Why it is important to take a break while working from a distance
Working from home is usually an advantage that companies from different industries like to advertise as part of their service package. However, under COVID-19, remote work can affect the reconciliation of work and private life. Today, more than ever, employees are under pressure to always be present. It is tempting to work beyond working hours simply because there is no separation and boundary between the work and living environment. No wonder that many of us plan longer hours. A blue jeans poll in April 2020 found that remote workers take an additional 3.13 hours a day to work from home. At Glassdoor, we try to fix the risk of burnout for our employees by starting Summer Fridays, which gives our employees plenty of time and tries to use feedback from our employees that the biggest challenge is pulling the plug.
Most employees usually associate PTO days with a planned vacation outside the home and a time outside the office to recharge. Given a pandemic that is forcing employees to use their homes as workplaces and prioritize social distance, travel is no longer an option. While traditional vacation may not be an option, you can still take a break using your PTO days. If you take the time to do your work, whether you sign out a few hours earlier, take half a day, or embark on a full-blown "stay", you can adjust to ourselves, promote creativity and return to ours Immerse work greater motivation and focus.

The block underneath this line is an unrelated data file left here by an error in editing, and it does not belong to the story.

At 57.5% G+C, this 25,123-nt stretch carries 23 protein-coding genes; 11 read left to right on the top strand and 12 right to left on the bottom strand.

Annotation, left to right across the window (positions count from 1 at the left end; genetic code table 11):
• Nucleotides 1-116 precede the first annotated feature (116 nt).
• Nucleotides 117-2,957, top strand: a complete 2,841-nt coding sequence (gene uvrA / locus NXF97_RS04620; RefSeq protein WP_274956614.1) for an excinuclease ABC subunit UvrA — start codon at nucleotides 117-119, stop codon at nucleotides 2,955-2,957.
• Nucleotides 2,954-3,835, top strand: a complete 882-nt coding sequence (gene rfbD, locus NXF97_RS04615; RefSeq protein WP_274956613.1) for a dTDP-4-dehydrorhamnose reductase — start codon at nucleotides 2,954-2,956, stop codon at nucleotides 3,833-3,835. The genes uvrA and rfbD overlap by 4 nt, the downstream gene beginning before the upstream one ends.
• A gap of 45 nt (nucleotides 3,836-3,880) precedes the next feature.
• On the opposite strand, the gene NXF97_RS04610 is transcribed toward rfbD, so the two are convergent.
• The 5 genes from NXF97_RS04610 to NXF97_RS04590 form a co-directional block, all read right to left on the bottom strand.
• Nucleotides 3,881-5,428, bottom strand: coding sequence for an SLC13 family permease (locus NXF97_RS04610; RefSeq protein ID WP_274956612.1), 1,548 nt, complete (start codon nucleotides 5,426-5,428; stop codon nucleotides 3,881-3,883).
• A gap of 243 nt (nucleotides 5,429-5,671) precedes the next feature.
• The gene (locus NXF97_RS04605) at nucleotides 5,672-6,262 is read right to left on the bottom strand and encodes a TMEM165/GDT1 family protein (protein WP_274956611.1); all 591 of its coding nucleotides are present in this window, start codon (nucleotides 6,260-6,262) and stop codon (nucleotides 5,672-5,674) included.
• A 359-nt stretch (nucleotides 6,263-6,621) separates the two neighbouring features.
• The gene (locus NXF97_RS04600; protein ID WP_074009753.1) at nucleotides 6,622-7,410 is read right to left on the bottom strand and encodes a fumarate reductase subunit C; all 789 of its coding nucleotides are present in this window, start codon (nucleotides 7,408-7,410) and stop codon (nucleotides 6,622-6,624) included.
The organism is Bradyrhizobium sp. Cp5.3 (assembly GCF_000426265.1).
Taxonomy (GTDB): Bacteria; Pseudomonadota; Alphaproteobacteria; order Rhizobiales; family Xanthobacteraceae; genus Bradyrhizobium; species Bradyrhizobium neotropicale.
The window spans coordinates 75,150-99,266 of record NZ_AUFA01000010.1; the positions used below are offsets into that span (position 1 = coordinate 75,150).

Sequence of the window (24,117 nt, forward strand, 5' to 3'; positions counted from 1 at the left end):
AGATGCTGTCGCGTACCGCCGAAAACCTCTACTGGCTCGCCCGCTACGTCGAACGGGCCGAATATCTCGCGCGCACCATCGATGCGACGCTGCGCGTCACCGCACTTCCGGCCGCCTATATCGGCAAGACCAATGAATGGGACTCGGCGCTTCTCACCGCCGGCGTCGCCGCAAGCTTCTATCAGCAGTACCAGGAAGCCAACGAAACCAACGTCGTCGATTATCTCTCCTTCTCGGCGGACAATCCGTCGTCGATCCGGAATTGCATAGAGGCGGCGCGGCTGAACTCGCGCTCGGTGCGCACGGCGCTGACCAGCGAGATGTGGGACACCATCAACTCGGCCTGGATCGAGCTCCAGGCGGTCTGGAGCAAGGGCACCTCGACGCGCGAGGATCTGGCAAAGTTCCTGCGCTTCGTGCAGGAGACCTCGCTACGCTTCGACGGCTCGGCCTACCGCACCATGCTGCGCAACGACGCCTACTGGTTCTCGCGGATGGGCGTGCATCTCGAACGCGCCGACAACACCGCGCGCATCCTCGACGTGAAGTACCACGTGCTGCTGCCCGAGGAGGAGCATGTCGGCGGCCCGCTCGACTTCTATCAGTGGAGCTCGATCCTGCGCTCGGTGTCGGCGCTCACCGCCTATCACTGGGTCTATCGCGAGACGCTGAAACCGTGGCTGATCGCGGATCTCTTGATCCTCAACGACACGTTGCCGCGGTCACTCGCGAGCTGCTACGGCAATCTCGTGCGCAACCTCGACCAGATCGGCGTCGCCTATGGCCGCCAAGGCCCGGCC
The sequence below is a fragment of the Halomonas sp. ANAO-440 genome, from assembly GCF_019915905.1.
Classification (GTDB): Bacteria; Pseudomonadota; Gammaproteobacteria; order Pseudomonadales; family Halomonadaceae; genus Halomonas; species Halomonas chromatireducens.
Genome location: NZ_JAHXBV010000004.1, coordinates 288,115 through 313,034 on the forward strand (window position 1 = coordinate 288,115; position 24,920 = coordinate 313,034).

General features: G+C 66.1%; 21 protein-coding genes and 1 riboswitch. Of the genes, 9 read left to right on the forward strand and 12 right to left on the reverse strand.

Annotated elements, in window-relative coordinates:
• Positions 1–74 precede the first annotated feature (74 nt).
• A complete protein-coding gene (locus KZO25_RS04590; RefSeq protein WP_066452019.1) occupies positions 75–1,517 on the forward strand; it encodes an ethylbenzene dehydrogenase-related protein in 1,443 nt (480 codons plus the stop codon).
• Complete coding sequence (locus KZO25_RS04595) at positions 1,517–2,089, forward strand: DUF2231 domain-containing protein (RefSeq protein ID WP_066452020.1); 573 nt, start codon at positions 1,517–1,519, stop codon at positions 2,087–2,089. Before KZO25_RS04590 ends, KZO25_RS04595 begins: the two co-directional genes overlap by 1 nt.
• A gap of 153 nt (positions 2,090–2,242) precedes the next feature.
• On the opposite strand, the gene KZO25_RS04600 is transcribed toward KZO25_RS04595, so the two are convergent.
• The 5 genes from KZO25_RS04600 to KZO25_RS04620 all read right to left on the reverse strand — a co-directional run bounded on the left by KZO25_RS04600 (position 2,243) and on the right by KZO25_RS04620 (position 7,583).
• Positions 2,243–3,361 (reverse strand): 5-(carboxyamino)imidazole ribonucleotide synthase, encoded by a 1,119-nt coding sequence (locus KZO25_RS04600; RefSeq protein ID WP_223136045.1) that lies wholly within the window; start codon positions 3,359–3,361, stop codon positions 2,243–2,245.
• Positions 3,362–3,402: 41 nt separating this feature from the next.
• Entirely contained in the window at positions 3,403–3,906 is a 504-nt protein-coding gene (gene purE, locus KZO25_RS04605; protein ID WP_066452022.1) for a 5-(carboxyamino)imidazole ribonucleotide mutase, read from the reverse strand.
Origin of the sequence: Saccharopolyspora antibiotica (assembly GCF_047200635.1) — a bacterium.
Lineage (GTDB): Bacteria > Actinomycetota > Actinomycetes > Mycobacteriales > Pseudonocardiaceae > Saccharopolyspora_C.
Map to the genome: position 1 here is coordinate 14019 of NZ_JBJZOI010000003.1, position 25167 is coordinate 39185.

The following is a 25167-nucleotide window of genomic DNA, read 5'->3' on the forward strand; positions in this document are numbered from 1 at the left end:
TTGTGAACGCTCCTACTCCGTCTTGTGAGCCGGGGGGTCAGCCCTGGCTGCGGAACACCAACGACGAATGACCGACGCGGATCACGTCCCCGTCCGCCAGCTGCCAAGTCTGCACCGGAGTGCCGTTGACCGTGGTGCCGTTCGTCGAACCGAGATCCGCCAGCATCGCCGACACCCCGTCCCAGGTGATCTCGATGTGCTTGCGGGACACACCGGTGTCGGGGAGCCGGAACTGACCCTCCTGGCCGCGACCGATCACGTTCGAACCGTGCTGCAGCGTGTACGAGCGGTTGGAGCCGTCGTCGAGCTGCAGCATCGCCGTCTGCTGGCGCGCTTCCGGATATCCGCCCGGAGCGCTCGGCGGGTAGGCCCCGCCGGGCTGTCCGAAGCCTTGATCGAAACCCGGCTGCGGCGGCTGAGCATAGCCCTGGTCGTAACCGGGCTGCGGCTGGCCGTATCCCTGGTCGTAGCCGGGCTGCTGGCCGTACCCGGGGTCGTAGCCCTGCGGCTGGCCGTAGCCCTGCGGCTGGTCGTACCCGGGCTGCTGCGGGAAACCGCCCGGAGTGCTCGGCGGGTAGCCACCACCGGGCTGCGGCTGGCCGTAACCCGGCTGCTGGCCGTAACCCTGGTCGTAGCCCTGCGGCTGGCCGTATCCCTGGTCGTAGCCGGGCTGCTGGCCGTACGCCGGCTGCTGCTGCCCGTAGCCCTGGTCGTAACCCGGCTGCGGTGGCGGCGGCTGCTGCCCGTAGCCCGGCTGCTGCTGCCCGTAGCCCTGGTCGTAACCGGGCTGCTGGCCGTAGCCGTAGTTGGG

It is important that we can charge our batteries to do an effective but deliberate job. A 2018 American Psychological Association survey on work and wellbeing found that almost 70% of workers experienced an increase in positive mood and energy after vacation, and felt about 60% more productive. It has also been shown that simply interrupting the working day or psychologically separating work tasks in the evening improves mood, morale and the ability of employees to fulfill work requirements. "Companies that understand their role in facilitating employee recuperation and encouraging their employees to take breaks from work to recharge and relax will benefit from a healthy, energetic and ready-to-go workforce," said Charlotte Fritz, Ph.D. and her research team write in Organizational Dynamics.
Please take a look at our tips that will help you spend long and short moments of recovery to form an integral part of your team's remote work routine.
Let your team know how you take care of yourself.
Going for a walk from your computer every afternoon, doing yoga, or taking a day off to unplug and charge to share your plans, these critical breaks are normalized and the conversation opens up to your peers and direct sharing reports what they do to prioritize their wellbeing.
Think about your mental health and well-being and choose an upcoming appointment for the PTO.
Use your PTO and don't let it go to waste! If you take the time out of the office, you can increase your energy, mood and productivity when you return.
Identify a date within the next week on which you can unsubscribe early and commit to it.
You can charge up while normalizing the process in your reports.
Declare the end of the day, even if you haven't yet completed your task list.
It's almost impossible to do everything you could have done in a day. Prioritizing effectively means familiarizing yourself with incompleteness and taking the time to recharge so you can get back to work the next day and take the opportunity. You will also set the example that it is okay to set limits.
If a call ends prematurely or if you get up to use the toilet, take two minutes to relax.
You can use this time productively by reviving yourself with movement and taking a few moments to reset.